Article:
The Tallit: A Reminder of Our Relationship With God
Hanging in the back of my closet is a beautiful tallit that was hand-woven in Ethiopia. This colorful prayer shawl was purchased by my grandmother several years ago when the renowned “Mitzvah Man” Danny Siegel visited Adat Shalom Synagogue. The tallit is waiting in my closet until my oldest son becomes a bar mitzvah and, God willing, my grandmother can present it to him as a gift.
The tallit is a fascinating garment. There are many different styles and fashions of the tallit that we see being worn at synagogue during prayer services, but the most important component to the tallit are the fringes that hang from the four corners.
The Israeli poet, Yehuda Amichai, writes the following about the tallit:
Whoever put on a tallis when he was young will never forget:
taking it out of the soft velvet bag, opening the folded shawl,
spreading it out, kissing the length of the neckband (embroidered
or trimmed in gold). Then swinging it in a great swoop overhead
like a sky, a wedding canopy, a parachute…
Whoever has put on a tallis will never forget:
When he comes out of a swimming pool or the sea,
he wraps himself in a large towel, spreads it out again
over his head, and again snuggles into it close and slow,
still shivering a little, and he laughs and blesses.
In Parashat Korach, Moses’ cousin Korach mounts a rebellion against him. Korach argues that he has as much right to lead the Israelites as Moses or Aaron, who are in the same generational line on the Levite family tree.
The tallit plays an interesting role in this biblical story of mutiny. The Korach narrative begins with the words Vayikach Korach, which come immediately following God’s instructions regarding the laws of tzitzit, the fringes with a blueish/purpleish cord (a p’til tekhelet) that are commanded to be attached to ones tallit. Each four-cornered garment must have four tzitziyot hanging from each corner. Midrash Tanchuma notices the words Vayikach Korach – “Korach took” and imagines what Korach took by associating that phrase to the section preceding it.
The Midrash imagines that what Korach took were the words from above in the text concerning tzitzit. The Midrash presents a story in which Korach tries to embarrass Moses by challenging him with a difficult question. He says, “You told us to put tekhelet on the tzitzit, tell me if the tallit is entirely made up of tekhelet, would such a tallit still require four tzitzit?” Moses replies that it would still require tzitzit.”
Korach then responds with a challenge, questioning the fact that four strings of tekhelet can allow you to wear a tallit, but a garment made entirely of tekhelet cannot be exempted from this restriction?” Korach isn’t simply challenging Moses’ authority, but also mocking him, and by extension mocking God’s Torah.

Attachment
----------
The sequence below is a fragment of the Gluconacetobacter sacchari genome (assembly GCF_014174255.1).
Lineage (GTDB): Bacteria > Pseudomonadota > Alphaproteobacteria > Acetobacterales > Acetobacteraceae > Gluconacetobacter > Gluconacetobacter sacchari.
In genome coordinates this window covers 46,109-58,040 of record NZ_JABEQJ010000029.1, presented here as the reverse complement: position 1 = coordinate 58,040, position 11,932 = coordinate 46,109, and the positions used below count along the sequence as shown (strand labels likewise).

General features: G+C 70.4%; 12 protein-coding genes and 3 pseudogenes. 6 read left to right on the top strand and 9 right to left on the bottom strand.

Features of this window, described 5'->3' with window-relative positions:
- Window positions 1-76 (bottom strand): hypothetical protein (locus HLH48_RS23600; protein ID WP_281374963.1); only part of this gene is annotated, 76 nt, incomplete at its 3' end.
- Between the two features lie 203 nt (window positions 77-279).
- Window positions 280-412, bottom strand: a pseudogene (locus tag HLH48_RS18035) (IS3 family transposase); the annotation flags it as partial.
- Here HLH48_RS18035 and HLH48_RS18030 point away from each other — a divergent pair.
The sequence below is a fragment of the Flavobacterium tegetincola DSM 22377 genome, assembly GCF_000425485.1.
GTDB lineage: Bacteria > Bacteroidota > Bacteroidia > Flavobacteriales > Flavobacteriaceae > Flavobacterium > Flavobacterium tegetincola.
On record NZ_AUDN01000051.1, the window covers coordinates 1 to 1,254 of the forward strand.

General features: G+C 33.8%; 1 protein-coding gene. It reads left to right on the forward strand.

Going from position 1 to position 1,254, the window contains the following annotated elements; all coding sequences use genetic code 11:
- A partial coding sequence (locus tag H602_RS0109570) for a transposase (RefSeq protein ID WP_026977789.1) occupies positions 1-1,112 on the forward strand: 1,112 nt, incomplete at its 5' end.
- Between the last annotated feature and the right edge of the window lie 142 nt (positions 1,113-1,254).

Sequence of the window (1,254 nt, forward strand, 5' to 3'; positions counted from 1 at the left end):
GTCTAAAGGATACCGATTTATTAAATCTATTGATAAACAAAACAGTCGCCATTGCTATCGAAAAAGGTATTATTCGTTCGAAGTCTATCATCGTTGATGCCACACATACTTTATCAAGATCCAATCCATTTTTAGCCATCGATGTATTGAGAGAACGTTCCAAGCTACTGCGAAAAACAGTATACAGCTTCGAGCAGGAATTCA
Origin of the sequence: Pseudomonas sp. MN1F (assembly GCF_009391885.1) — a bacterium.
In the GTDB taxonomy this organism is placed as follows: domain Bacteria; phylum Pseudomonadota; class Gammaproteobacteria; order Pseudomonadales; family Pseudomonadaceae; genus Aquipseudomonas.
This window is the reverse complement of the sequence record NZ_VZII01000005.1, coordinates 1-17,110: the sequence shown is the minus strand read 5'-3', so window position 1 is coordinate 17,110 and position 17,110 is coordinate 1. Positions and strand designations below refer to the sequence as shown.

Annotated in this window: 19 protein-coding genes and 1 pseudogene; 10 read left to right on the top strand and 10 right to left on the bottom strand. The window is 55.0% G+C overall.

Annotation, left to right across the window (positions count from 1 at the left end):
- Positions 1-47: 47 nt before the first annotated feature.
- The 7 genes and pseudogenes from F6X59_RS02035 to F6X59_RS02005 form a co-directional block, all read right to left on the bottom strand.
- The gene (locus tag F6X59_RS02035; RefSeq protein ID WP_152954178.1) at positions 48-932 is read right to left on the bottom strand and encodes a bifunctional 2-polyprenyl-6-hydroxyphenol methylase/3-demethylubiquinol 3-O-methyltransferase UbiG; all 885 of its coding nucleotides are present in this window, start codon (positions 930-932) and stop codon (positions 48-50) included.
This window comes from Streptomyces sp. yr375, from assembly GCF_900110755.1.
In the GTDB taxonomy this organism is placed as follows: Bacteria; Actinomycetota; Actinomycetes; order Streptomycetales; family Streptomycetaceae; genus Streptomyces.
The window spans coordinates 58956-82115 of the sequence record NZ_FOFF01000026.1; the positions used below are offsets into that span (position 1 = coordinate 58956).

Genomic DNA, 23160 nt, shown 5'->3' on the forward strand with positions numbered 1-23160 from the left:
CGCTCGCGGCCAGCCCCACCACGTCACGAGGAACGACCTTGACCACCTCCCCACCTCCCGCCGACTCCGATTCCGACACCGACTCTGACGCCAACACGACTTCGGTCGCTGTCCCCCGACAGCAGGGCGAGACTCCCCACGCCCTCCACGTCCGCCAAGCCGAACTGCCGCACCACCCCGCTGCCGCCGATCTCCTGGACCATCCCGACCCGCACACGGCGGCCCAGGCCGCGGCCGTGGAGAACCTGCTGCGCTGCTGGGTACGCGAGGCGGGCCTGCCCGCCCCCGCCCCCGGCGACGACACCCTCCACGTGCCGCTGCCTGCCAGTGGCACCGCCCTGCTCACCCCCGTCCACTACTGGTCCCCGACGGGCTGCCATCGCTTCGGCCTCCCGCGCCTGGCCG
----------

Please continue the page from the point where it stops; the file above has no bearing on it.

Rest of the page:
Korach uses the tallit, a holy ritual object, for a negative purpose. The tallit is a ritual garb that shows that the Jewish people are a holy nation of priests. Korach uses the tallit to make Moses look silly. He uses the tallit and tzitzit to undermine Moses’ authority.
Whether Korach was correct or not in challenging Moses’ authority, he was wrong for using a holy garment for the purpose of mocking the Israelite leader. The tallit is a reminder for us. It is used during prayer as a sign of our relationship with God through the commandments.
When we wear the tallit, we should look down at its fringes, the tzitzit, and be reminded of God’s love for us and of God’s gift of the Torah. We should also wear it proudly and let it serve as a reminder of how Moses and the Israelites did not allow Korach and his gang to overthrow their leadership.
Each morning when we wrap ourselves in our tallit let it serve to show that Korach was defeated and that the tallit should not be used for such negativity. Let us consider the words of Yehuda Amichai and be ever cognizant of the ritual of tallit – from taking it out, to folding it and putting it back in its bag.
The tallit that I wear on Shabbat has an additional special meaning for me. This white tallit was a gift from the Jewish Theological Seminary upon my ordination as a rabbi. Like any tallit it has stories to tell. It has significant meaning because it reminds me of my experience in rabbinical school. It also brings to mind the many life-cycle events when I was wrapped in its embrace.
The tallit is a beautiful way for us to wrap ourselves in God’s embrace and be reminded of God’s love for us. Korach’s error was in using the tallit to undermine Moses’ authority and publicly humiliate him. Let us use the tallit for good. Let us wrap ourselves in the tallit and give thanks for leadership rather than trying to weaken it.